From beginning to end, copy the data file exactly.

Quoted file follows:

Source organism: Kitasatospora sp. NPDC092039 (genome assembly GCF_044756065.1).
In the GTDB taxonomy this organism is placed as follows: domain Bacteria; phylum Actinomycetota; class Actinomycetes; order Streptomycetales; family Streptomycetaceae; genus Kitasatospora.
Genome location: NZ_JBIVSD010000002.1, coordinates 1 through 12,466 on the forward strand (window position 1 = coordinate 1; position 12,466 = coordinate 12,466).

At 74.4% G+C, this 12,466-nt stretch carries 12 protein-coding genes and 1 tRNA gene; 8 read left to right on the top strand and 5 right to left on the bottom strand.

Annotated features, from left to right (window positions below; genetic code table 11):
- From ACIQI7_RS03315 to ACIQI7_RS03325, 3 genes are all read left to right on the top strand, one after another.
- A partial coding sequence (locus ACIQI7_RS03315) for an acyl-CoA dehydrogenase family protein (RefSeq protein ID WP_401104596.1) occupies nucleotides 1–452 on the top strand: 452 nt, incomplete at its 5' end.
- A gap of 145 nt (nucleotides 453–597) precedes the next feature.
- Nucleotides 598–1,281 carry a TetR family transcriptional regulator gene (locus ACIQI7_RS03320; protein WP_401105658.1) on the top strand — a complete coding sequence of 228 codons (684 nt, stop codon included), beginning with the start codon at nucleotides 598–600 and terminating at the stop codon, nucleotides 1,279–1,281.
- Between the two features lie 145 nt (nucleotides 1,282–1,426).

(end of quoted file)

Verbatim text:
Source organism: Kitasatospora sp. NPDC092039 (genome assembly GCF_044756065.1).
In the GTDB taxonomy this organism is placed as follows: domain Bacteria; phylum Actinomycetota; class Actinomycetes; order Streptomycetales; family Streptomycetaceae; genus Kitasatospora.
Genome location: NZ_JBIVSD010000002.1, coordinates 1 through 12,466 on the forward strand (window position 1 = coordinate 1; position 12,466 = coordinate 12,466).

At 74.4% G+C, this 12,466-nt stretch carries 12 protein-coding genes and 1 tRNA gene; 8 read left to right on the top strand and 5 right to left on the bottom strand.

Annotated features, from left to right (window positions below; genetic code table 11):
- From ACIQI7_RS03315 to ACIQI7_RS03325, 3 genes are all read left to right on the top strand, one after another.
- A partial coding sequence (locus ACIQI7_RS03315) for an acyl-CoA dehydrogenase family protein (RefSeq protein ID WP_401104596.1) occupies nucleotides 1–452 on the top strand: 452 nt, incomplete at its 5' end.
- A gap of 145 nt (nucleotides 453–597) precedes the next feature.
- Nucleotides 598–1,281 carry a TetR family transcriptional regulator gene (locus ACIQI7_RS03320; protein WP_401105658.1) on the top strand — a complete coding sequence of 228 codons (684 nt, stop codon included), beginning with the start codon at nucleotides 598–600 and terminating at the stop codon, nucleotides 1,279–1,281.
- Between the two features lie 145 nt (nucleotides 1,282–1,426).